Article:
Our books provide many descriptions of Kali Yuga and some are more memorable that others. I can’t shake off the “news” that in Kali Yuga people will be passing stool in the water, for example. In the context of Vedic life water is practically sacred and so this habit sounds really odd and damning but in the context of modern life we don’t even think about it anymore.
Usually we assume that degradation in this age means destruction of religious principles that are symbolized by our four regs and because if we do not engage in that kind of stuff we remain largely immune. We also chant Hare Krishna, listen to Bhagavatam classes and support our preaching mission to the best of our abilities. That should keep Kali at bay, right?
Well, there’s one verse in the Twelfth Canto of Srimad Bhagavatam, actually just one line, that we accept as self-evident truth as if we were good disciples of Kali (SB 12.2.4):
avṛttyā nyāya-daurbalyaḿ – A person’s propriety will be seriously questioned if he does not earn a good living.
It’s a non-issue for temple devotees but everywhere outside the pressure is inescapable, even in our congregation where to be a good standing member you must show some level of prosperity. By engaging in pious economical activity with the blessings of guru and Krishna you are supposed to maintain not only your family but also the temple itself, especially preaching programs.
If you don’t earn a good living it means there’s something seriously wrong with your devotion, that you lack responsibility and dedication and do not take your occupational and family duties seriously. It means your devotion is just for show, it doesn’t please neither Krishna nor guru and your prayers do not reach them because you only think about yourself.
A real devotee, on the other hand, should achieve success, and that is measured by the amount of power, influence, and money you can generate. Even our Bhagavatam is a book about kings, not about some nobodies who never amounted to anything.
In ISKCON hierarchy ability to raise funds and followers also often matters more than anything else, and I don’t think it should be any other way – because we are a preaching movement and people will always need strong leaders to follow, so we must speak their language, language of money and power, but it still means that unless you earn a good living you are useless.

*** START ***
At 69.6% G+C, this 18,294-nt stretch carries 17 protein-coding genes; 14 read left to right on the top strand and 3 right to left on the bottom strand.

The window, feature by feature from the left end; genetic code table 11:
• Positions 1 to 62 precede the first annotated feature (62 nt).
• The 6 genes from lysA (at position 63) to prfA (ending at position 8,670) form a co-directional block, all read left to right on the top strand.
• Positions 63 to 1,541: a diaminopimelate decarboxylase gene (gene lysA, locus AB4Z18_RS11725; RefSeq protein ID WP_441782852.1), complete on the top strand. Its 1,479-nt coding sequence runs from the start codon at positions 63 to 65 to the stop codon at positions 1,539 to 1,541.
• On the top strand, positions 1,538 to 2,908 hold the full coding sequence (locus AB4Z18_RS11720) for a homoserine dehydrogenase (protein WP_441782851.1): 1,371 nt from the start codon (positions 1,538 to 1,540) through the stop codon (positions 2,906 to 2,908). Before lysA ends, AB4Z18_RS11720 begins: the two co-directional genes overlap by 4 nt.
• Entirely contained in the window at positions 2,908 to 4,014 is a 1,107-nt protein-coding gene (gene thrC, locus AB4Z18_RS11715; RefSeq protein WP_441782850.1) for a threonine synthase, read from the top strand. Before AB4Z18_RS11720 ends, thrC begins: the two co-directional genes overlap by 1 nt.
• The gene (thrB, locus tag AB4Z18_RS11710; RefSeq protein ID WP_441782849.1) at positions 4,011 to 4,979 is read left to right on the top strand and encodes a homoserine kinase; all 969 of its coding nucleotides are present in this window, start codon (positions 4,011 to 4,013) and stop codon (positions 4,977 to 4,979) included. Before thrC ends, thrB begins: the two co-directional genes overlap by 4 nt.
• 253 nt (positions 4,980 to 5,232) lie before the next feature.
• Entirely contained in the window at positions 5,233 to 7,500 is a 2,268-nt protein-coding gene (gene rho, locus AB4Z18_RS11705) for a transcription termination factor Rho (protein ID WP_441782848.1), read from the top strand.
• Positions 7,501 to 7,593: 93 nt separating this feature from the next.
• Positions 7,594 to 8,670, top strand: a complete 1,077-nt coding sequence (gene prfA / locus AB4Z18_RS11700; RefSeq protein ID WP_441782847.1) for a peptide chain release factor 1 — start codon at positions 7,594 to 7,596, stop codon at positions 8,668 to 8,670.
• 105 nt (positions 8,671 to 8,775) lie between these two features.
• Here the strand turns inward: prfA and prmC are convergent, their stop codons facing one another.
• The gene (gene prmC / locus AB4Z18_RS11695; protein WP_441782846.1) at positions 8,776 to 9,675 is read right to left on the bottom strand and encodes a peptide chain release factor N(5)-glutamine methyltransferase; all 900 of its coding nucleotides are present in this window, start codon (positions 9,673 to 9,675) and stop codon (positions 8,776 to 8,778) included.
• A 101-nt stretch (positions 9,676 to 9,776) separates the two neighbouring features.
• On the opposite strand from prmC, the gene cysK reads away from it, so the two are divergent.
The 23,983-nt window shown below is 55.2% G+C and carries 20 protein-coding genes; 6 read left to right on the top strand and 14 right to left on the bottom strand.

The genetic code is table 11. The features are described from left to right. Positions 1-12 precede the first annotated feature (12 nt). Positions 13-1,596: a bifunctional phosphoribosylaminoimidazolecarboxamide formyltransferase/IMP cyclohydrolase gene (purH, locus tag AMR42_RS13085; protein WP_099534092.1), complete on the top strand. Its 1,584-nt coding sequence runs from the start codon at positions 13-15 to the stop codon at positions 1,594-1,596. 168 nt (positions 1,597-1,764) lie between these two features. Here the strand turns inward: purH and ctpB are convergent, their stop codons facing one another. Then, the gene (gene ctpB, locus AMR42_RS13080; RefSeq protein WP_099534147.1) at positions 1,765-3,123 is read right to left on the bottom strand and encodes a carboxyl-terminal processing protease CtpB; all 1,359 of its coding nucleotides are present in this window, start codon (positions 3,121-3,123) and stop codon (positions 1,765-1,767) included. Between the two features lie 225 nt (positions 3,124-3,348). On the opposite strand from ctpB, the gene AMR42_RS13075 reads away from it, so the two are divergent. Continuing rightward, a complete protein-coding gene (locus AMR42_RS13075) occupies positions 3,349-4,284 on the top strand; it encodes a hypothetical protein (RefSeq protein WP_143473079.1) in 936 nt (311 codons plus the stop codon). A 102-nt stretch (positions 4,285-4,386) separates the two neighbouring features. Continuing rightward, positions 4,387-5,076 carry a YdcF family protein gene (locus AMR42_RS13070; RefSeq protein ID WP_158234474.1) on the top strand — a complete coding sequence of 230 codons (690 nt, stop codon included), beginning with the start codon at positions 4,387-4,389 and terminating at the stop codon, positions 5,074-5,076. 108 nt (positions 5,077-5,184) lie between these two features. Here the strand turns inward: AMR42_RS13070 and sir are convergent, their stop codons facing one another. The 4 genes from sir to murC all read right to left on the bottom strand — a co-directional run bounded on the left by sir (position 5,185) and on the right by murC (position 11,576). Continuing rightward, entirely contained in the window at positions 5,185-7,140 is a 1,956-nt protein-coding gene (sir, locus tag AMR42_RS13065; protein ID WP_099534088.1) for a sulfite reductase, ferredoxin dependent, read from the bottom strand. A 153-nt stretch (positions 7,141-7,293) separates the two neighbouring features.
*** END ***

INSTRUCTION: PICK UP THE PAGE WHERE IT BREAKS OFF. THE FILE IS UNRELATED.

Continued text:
Then, of course, there’s the society around us where money determines everything, that doesn’t help either, especially if you work outside. “If you speak for Krishna, you should show that your god can take care of his own first”, they think of us. And we largely agree.
To be poor and unsuccessful is improper. Today there’s a job ad in our local newspaper that shows a bunch of smug young people raising their thumbs – “We choose success!” If you have nothing to be smug about then you obviously made a wrong choice in your life.
I don’t know what I would personally do if I was suddenly out there looking for a job. I don’t project all those CV suitable qualities anymore and I’m not sure I want to project them.
On the other hand, if it’s what I have to do then, according to Bhagavad Gita, I should fire up my printer and get typing wonderful stories about me and where I want to be in five years. If I don’t do that it would be my failure in executing orders of guru and Krishna.
Hmm, I’m glad I don’t have to wear those shoes…
Thankfully, there’s always Srimad Bhagavatam where pursuit of spirituality and simple living is a treasure in itself and where it’s considered more valuable than accumulating wealth and power.
Under the pressure of modern life we tend to forget that these qualities are as precious as ability to earn a good living, actually even more precious. People around us don’t value them at all but we should not let ourselves be influenced by their mentality and their value system. No meat eating, no drinking and no sex is great, we are quite successful in insulating ourselves in those areas but we should also protect ourselves from accepting their definition of success itself.
Money and power are not nearly as valuable as simple life and pursuit of spiritual progress, we should not compromise our values and our practices to look good in their eyes. That would be seeking our personal emotional comfort, not service to the Lord, and it would corrupt not only our value system but our progress itself, leaving us firing on all cylinders yet not moving a single step forward for years.
This desire to look good and proper is such a waste of time and it cheapens our most valuable assets as aspiring devotees.
It still leaves unanswered the paradox of “Your Krishna is so cheap His devotees can’t even afford a new car/phone/shoes.” I don’t know how to deal with that, maybe leave this problem for Krishna Himself, it’s between Him and His critics, after all. He is in their hearts and He directs their perceptions and their reactions, maybe we should mind our own business here.